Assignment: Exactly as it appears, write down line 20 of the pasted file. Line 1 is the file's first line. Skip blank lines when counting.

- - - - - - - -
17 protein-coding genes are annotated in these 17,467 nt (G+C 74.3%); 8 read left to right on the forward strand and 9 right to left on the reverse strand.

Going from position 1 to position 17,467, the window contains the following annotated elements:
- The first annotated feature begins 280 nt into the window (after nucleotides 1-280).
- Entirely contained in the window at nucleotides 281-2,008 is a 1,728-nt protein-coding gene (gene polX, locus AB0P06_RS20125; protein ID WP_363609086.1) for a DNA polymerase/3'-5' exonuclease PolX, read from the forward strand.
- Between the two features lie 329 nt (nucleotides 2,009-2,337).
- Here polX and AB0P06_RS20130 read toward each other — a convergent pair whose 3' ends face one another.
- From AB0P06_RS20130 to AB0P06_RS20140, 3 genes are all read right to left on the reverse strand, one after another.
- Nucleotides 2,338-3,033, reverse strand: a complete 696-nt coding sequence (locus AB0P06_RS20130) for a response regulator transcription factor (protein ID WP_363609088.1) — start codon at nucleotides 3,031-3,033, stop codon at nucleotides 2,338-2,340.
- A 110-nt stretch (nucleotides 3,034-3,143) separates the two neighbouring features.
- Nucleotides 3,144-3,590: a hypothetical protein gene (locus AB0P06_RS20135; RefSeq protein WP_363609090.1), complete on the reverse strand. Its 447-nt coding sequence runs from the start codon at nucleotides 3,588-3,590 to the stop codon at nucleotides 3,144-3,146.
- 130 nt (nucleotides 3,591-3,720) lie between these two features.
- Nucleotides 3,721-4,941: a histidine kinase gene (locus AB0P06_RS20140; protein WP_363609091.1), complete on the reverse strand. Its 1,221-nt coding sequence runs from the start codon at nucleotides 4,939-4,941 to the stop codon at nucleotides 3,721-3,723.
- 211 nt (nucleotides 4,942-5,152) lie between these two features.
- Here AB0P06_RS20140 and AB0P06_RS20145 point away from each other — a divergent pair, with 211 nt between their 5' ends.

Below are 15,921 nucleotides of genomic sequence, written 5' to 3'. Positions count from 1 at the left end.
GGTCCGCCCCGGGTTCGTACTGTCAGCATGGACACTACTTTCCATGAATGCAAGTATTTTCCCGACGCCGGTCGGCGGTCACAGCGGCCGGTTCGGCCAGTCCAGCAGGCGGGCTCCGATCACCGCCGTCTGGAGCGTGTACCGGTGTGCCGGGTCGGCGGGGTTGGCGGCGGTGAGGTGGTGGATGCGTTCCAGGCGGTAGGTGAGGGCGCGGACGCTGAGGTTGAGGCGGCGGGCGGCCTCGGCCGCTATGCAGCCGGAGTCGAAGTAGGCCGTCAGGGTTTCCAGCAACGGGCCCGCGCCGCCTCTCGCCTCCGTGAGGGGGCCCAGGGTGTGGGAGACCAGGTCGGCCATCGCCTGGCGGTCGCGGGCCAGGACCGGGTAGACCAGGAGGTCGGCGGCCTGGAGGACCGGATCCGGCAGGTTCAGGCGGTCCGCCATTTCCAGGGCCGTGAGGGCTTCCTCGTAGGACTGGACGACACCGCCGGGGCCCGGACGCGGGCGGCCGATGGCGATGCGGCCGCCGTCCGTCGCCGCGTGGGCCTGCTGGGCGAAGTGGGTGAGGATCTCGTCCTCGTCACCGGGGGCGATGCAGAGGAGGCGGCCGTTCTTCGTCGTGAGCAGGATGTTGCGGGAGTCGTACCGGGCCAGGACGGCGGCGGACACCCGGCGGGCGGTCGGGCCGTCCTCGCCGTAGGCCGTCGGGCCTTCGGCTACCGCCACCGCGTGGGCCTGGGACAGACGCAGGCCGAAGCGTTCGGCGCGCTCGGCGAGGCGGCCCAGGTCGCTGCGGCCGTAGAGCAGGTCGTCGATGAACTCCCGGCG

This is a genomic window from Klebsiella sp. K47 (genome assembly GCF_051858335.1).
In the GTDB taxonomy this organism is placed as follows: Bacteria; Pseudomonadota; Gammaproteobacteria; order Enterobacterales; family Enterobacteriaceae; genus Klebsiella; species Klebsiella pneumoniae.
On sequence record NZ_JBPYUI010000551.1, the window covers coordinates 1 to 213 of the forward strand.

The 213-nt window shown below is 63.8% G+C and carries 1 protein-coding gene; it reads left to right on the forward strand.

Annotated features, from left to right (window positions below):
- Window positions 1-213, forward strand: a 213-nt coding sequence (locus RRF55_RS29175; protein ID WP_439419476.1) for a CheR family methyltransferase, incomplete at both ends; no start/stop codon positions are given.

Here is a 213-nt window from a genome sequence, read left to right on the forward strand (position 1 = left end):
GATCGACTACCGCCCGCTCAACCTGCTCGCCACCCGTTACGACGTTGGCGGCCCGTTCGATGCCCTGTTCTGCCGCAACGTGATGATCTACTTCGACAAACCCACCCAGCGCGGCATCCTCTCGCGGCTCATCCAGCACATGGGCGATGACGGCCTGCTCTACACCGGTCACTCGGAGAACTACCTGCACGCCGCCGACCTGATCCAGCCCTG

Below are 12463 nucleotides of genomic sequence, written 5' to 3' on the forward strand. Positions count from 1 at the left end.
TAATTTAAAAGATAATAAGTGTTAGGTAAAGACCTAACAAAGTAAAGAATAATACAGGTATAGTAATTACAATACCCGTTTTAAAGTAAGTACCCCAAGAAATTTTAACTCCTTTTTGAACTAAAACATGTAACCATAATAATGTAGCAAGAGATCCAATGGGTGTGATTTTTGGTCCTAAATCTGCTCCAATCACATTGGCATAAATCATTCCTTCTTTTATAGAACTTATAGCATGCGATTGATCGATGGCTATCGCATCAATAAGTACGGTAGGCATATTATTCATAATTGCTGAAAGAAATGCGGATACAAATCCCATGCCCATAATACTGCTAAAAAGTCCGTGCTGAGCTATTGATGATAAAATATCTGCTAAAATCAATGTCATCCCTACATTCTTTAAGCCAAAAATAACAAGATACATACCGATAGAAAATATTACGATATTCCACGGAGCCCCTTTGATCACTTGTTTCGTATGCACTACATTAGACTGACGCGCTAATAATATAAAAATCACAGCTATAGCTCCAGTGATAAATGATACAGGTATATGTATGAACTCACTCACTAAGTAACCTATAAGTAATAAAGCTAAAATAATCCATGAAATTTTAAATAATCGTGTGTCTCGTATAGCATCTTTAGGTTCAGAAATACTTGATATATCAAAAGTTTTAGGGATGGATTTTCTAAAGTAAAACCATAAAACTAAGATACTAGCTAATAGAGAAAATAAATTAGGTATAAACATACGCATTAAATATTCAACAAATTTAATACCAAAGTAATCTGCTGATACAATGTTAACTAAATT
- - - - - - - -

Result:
The 213-nt window shown below is 63.8% G+C and carries 1 protein-coding gene; it reads left to right on the forward strand.